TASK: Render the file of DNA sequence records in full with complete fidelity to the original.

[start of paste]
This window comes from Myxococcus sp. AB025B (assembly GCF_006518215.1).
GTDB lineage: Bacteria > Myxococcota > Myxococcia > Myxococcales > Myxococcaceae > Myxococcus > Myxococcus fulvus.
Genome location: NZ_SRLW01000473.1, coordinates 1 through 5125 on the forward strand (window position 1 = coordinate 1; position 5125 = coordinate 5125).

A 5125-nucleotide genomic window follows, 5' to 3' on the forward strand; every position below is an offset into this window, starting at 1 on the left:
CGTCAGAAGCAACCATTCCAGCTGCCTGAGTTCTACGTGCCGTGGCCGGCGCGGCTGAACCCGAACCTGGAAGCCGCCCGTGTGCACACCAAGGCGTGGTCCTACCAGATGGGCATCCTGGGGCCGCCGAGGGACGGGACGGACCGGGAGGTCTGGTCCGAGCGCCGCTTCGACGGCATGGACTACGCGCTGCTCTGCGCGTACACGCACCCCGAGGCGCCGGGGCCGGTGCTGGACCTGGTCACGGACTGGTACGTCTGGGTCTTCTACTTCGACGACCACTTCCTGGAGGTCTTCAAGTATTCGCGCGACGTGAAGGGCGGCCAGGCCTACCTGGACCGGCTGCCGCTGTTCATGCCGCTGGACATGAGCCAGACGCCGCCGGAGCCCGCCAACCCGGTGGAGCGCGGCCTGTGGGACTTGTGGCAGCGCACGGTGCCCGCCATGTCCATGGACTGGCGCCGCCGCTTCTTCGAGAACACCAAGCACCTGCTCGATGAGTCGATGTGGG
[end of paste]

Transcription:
This window comes from Myxococcus sp. AB025B (assembly GCF_006518215.1).
GTDB lineage: Bacteria > Myxococcota > Myxococcia > Myxococcales > Myxococcaceae > Myxococcus > Myxococcus fulvus.
Genome location: NZ_SRLW01000473.1, coordinates 1 through 5125 on the forward strand (window position 1 = coordinate 1; position 5125 = coordinate 5125).

A 5125-nucleotide genomic window follows, 5' to 3' on the forward strand; every position below is an offset into this window, starting at 1 on the left:
CGTCAGAAGCAACCATTCCAGCTGCCTGAGTTCTACGTGCCGTGGCCGGCGCGGCTGAACCCGAACCTGGAAGCCGCCCGTGTGCACACCAAGGCGTGGTCCTACCAGATGGGCATCCTGGGGCCGCCGAGGGACGGGACGGACCGGGAGGTCTGGTCCGAGCGCCGCTTCGACGGCATGGACTACGCGCTGCTCTGCGCGTACACGCACCCCGAGGCGCCGGGGCCGGTGCTGGACCTGGTCACGGACTGGTACGTCTGGGTCTTCTACTTCGACGACCACTTCCTGGAGGTCTTCAAGTATTCGCGCGACGTGAAGGGCGGCCAGGCCTACCTGGACCGGCTGCCGCTGTTCATGCCGCTGGACATGAGCCAGACGCCGCCGGAGCCCGCCAACCCGGTGGAGCGCGGCCTGTGGGACTTGTGGCAGCGCACGGTGCCCGCCATGTCCATGGACTGGCGCCGCCGCTTCTTCGAGAACACCAAGCACCTGCTCGATGAGTCGATGTGGG